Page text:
The award honours former Chief Justice Richard Scott, who served as Manitoba’s Chief Justice for over 20 years and is a Past President of the Law Society of Manitoba.

The Richard J. Scott Award is presented annually by the Law Society of Manitoba to an individual who advances the rule of law through advocacy, litigation, teaching, research or writing. Activities that support an independent judiciary, an independent legal profession, access to legal services, access to justice, and public interest advocacy are all eligible.

Past recipients include:
Byron Williams (2013)
Irene Hamilton, Q.C. (2014)
Allan Fineblit, Q.C. (2015)
Jeff Hirsch (2016)
John Myers (2017)
Karen Dyck (2018)

The award is presented in conjunction with the annual Isaac Pitblado Lectures which take place on November 8, 2019.

The deadline for nominations is September 27, 2019.

Nominations can be sent to:

Chief Executive Officer
The Law Society of Manitoba
200 – 260 St. Mary Avenue
Winnipeg, MB R3C 0M6
or
by e-mail to Pat Bourbonnais
at pbourbonnais@lawsociety.mb.ca.

Nominations should be accompanied by the nominee’s c.v. and an explanation as to why the nominee deserves this award.

For more information, contact Kris Dangerfield at 204-926-2013 or by e-mail at kdangerfield@lawsociety.mb.ca.

Western Bar Annual CPD – September 6, 2019

Western Bar Annual CPD
September 6, 2019    |   9:00 a.m. to 12:00 noon
Elkhorn Resort & Conference Centre, Clear Lake, MB

*Special low registration pricing*
Lawyer – $55.00 (plus GST)
Student – $27.50 (plus GST) ~ 50%  Discount

REGISTER NOW

Two important topics will be covered:

1) New Anti-Money Laundering Rules

2) Well Being in Your Workplace: What Law Firms Can Do
Presenter: Honourable Judge Timothy Daley, Nova Scotia Provincial and Family Court

Includes 3 hours of CPD activity, including 3 hours of EPPM

Register for the Western Manitoba Bar Association AGM
and other events
before August 23, 2019. 

Read More



CPD Summer Replays

Have you ever attended a CPD Summer Replay? Why not take the opportunity to slow down and catch up on your CPD hours during the quieter summer months.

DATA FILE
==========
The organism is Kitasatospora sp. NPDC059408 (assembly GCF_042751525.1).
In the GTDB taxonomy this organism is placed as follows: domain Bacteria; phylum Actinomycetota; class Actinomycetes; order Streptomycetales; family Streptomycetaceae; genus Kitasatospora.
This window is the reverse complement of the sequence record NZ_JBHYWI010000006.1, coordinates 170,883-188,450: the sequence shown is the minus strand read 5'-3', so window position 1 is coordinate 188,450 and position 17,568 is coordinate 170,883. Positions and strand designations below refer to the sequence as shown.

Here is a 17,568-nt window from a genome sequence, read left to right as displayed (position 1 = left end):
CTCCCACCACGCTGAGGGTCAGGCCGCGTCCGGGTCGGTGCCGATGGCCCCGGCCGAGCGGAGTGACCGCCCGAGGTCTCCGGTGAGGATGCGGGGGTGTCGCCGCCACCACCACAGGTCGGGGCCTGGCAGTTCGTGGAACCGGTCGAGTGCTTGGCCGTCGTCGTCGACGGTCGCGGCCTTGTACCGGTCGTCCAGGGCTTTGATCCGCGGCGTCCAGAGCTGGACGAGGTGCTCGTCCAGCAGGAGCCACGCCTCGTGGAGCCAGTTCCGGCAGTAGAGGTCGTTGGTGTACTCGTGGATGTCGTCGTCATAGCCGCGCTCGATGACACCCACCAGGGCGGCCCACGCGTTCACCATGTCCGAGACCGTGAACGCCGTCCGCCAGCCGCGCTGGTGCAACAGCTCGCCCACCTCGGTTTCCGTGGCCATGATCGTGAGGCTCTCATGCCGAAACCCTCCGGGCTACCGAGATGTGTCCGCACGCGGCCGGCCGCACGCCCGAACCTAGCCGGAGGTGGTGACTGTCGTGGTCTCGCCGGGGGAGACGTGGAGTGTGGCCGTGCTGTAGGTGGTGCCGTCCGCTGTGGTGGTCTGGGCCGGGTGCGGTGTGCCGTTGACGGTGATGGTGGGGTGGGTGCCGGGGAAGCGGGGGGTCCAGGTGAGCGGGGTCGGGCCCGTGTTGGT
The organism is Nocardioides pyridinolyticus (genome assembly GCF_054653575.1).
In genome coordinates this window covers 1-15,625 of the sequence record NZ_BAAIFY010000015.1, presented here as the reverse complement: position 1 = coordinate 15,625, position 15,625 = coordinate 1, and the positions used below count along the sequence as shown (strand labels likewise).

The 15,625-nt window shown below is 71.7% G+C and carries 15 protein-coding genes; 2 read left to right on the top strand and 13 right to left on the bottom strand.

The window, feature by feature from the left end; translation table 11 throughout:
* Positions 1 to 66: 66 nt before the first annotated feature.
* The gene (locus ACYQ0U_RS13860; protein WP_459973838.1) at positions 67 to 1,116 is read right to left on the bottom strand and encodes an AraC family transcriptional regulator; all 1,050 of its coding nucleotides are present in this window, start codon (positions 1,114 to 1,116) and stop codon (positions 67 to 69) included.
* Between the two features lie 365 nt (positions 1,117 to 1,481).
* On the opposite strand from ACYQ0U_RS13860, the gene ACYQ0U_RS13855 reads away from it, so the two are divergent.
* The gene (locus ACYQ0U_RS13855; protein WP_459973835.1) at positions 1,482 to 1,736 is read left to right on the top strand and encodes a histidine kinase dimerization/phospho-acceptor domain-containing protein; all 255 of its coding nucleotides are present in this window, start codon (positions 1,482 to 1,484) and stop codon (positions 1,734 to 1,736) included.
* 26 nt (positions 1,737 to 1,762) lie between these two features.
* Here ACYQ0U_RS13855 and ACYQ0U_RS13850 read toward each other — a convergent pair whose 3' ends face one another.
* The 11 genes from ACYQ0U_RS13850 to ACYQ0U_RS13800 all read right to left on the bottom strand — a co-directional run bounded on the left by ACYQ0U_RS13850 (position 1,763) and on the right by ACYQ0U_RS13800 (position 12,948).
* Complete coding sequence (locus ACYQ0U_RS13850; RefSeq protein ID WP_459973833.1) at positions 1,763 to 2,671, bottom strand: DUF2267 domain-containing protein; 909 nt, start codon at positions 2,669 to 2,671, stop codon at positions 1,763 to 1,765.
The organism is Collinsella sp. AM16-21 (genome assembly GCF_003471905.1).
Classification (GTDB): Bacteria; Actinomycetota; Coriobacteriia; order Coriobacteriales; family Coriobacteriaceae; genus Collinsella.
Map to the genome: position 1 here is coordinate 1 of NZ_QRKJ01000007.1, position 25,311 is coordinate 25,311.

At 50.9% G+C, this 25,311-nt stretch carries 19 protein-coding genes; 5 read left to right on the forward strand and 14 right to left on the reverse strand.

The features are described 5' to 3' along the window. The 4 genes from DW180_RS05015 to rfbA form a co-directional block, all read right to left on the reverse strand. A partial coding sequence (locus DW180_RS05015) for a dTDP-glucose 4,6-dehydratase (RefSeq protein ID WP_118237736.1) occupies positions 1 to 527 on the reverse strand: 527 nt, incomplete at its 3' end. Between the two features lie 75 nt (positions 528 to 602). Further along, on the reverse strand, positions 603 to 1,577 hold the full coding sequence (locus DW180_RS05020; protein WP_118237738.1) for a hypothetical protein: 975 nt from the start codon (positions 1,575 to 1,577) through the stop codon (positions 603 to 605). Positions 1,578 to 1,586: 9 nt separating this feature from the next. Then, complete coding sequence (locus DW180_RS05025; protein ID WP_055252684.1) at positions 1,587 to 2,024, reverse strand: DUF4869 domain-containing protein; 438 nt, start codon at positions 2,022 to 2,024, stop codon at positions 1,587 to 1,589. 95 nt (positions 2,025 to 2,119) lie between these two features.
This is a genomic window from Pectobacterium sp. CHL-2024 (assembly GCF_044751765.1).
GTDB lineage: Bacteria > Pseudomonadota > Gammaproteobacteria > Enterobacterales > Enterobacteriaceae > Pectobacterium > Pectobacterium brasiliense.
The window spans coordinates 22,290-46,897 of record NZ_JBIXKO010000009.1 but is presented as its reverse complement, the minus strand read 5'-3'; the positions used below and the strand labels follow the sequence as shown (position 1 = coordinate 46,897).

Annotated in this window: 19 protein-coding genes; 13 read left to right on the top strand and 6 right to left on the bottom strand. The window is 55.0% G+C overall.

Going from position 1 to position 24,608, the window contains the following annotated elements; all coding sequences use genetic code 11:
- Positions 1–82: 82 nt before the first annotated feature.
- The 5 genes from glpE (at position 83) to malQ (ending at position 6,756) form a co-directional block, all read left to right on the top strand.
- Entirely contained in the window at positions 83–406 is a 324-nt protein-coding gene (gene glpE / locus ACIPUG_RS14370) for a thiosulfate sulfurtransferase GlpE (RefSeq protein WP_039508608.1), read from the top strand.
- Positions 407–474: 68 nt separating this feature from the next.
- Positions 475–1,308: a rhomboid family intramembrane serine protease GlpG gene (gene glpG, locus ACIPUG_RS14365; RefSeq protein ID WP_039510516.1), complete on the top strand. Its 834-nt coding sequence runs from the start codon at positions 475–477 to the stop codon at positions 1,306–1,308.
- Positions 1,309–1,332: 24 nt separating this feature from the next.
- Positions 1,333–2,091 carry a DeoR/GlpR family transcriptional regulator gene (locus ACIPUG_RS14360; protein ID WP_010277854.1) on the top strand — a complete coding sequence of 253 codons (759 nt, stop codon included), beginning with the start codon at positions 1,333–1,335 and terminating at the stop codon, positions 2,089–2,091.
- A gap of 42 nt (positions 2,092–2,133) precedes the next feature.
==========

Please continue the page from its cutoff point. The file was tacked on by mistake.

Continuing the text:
Register today for one of these low-cost, in-person presentations.

Walk-Ins welcome!

These programs are replays of previously recorded live presentations offered in-person only in the Law Society Classroom. Lunch and refreshments are not included. Feel free to bring your own refreshments.

Programs include:

Avoiding Cyber Dangers

Procrastination and Professional Liability Insurance Claims

2018 Hot Topics in Real Estate

Renouncing U.S. Citizenship – Why, How and What are the Consequences?

And Much More

Lawyers and Vicarious Trauma

We recently wrote about the declaration of the Canadian Mental Health Association’s Mental Health Week. Lawyers as a group are notorious for ignoring mental wellness and self care. I came across this opinion piece titled “A more inclusive discussion on the impact of trauma on lawyers’ mental health is needed“, published in Canadian Lawyer Magazine, and thought it was a good way to continue the conversation. It was written by Crystal Tomasiuk, Crown counsel with B.C. Prosecution Services, and discusses the vicarious trauma lawyers deal with in their practice. Having sat in on a couple of criminal trials, I have wondered how lawyers deal with the sometimes horrific facts and scenes they are exposed to.

Vicarious trauma can affect those of any background. As important as it is to recognize our collective vulnerability in this way,  more is needed for a truly inclusive and trauma-informed approach. In particular, we need to face the prevalence of trauma in our society and explicitly address the fact that many of us come to the practice of law having already experienced significant trauma that may shape how our mental health is impacted by the pressures of the profession.

If you feel you’re suffering from vicarious trauma, or just the stress of the profession, the Law Society of Manitoba’s Health and Wellness program offers a free and confidential service for you and your family.